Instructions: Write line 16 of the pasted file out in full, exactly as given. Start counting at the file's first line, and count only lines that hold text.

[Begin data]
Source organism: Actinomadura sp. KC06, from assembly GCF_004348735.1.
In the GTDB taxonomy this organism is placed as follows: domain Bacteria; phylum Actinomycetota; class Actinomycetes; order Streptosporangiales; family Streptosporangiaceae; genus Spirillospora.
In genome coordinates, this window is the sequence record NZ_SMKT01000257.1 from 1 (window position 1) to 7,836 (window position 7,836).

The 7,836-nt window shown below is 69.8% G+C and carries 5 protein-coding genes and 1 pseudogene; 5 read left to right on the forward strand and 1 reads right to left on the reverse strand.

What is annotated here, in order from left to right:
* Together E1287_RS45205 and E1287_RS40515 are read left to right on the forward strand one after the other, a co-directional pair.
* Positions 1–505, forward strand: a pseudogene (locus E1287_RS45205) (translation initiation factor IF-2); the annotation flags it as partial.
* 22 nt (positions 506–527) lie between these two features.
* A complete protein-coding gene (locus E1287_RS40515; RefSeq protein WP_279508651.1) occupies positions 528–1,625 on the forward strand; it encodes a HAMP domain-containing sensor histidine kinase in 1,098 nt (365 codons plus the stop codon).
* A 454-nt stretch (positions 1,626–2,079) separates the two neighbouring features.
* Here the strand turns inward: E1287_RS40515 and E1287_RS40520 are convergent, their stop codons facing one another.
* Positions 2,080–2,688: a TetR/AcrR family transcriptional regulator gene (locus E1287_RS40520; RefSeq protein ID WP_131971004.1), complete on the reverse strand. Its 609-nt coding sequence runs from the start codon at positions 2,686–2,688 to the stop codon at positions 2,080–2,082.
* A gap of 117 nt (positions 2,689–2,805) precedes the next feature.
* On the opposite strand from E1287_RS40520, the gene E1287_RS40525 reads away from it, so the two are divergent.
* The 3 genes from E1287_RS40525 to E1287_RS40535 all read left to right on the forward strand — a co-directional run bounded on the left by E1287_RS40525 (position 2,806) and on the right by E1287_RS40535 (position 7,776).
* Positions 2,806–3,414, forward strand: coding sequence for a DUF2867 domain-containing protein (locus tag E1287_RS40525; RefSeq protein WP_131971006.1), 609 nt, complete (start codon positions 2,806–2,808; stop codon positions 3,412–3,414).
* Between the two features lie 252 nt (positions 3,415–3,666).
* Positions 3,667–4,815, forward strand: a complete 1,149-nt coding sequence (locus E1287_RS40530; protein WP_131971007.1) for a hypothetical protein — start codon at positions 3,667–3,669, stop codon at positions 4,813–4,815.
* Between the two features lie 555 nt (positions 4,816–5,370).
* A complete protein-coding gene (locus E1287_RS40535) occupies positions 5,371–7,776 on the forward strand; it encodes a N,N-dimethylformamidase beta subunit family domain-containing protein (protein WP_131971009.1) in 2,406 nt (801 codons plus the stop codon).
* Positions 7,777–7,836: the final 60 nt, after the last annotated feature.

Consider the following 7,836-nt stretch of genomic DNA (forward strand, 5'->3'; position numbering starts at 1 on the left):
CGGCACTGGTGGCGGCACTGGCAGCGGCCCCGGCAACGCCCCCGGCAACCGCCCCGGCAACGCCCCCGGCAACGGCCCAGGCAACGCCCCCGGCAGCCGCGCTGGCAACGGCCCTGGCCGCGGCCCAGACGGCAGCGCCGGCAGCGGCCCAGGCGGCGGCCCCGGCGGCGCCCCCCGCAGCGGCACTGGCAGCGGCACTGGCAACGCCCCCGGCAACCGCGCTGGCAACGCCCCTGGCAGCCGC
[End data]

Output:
* Positions 2,806–3,414, forward strand: coding sequence for a DUF2867 domain-containing protein (locus tag E1287_RS40525; RefSeq protein WP_131971006.1), 609 nt, complete (start codon positions 2,806–2,808; stop codon positions 3,412–3,414).